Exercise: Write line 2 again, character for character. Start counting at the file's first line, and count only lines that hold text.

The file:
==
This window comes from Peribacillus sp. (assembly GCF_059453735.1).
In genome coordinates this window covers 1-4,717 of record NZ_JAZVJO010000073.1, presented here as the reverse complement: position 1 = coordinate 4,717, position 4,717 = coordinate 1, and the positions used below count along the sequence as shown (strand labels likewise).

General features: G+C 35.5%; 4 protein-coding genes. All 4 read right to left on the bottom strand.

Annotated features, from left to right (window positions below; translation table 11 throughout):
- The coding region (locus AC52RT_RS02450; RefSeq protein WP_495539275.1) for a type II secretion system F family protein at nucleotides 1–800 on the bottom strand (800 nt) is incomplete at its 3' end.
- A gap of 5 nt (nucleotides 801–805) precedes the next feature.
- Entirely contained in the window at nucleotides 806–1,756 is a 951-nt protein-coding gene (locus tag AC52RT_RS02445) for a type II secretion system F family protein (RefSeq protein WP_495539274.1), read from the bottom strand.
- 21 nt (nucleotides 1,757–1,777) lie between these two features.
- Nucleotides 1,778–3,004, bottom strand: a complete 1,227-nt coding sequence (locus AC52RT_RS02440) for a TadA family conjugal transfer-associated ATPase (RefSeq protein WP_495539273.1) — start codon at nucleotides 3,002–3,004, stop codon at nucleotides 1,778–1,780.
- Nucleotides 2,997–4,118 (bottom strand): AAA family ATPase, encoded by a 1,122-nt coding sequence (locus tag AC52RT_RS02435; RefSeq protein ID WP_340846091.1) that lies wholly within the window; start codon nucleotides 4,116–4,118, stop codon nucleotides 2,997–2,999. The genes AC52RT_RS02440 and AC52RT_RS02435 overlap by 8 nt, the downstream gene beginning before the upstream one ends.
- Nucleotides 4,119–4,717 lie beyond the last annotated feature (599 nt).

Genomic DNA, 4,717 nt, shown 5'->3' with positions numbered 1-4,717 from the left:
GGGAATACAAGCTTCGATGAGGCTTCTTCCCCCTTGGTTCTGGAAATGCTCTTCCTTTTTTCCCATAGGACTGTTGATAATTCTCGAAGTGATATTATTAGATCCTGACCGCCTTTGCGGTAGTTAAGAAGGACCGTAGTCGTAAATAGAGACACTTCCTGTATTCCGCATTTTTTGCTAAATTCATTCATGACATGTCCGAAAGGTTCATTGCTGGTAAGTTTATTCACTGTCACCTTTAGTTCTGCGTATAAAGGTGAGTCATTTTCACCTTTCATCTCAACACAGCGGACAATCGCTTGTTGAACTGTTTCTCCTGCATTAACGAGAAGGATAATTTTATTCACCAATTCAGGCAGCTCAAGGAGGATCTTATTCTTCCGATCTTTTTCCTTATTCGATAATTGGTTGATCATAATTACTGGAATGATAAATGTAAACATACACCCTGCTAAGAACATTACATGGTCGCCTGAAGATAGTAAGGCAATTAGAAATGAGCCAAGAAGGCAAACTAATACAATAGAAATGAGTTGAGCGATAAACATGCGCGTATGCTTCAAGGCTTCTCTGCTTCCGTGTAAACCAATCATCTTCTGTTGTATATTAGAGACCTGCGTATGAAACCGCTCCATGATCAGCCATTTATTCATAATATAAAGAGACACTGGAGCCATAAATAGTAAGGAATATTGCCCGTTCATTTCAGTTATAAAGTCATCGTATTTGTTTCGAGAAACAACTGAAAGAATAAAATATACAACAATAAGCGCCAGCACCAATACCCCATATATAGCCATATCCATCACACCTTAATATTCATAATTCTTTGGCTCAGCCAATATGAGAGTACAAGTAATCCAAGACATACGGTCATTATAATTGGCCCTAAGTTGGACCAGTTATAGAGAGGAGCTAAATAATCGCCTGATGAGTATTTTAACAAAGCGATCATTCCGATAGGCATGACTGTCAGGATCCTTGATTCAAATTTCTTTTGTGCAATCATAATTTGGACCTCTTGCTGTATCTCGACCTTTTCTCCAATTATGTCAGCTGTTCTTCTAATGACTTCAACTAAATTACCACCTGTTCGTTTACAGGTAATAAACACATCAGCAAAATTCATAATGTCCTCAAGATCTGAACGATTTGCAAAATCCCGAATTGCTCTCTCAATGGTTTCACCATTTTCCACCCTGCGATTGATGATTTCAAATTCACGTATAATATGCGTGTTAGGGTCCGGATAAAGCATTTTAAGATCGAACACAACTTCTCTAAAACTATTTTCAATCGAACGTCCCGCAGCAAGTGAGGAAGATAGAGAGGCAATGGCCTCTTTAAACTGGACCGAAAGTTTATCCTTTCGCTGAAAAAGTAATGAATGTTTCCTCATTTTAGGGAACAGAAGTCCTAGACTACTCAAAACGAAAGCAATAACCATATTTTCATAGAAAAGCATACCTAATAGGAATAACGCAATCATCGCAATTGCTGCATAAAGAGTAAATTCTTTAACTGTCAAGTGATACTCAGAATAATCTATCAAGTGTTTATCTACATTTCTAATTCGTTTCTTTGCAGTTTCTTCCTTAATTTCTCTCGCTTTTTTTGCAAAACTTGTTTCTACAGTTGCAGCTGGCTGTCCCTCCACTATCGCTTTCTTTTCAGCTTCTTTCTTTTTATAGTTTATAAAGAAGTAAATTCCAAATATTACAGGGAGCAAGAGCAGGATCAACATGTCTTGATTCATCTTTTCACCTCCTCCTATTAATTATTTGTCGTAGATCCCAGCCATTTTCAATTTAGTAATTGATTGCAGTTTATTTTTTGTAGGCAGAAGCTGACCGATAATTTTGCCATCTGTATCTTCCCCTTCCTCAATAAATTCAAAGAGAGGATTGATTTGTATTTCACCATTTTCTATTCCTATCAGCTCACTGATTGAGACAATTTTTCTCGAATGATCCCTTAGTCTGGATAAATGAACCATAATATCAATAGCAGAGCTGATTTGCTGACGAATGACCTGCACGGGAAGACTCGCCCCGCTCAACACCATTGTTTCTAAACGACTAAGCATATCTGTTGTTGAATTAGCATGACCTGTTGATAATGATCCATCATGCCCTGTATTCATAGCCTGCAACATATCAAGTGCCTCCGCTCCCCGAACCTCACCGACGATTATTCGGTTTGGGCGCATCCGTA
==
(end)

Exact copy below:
In genome coordinates this window covers 1-4,717 of record NZ_JAZVJO010000073.1, presented here as the reverse complement: position 1 = coordinate 4,717, position 4,717 = coordinate 1, and the positions used below count along the sequence as shown (strand labels likewise).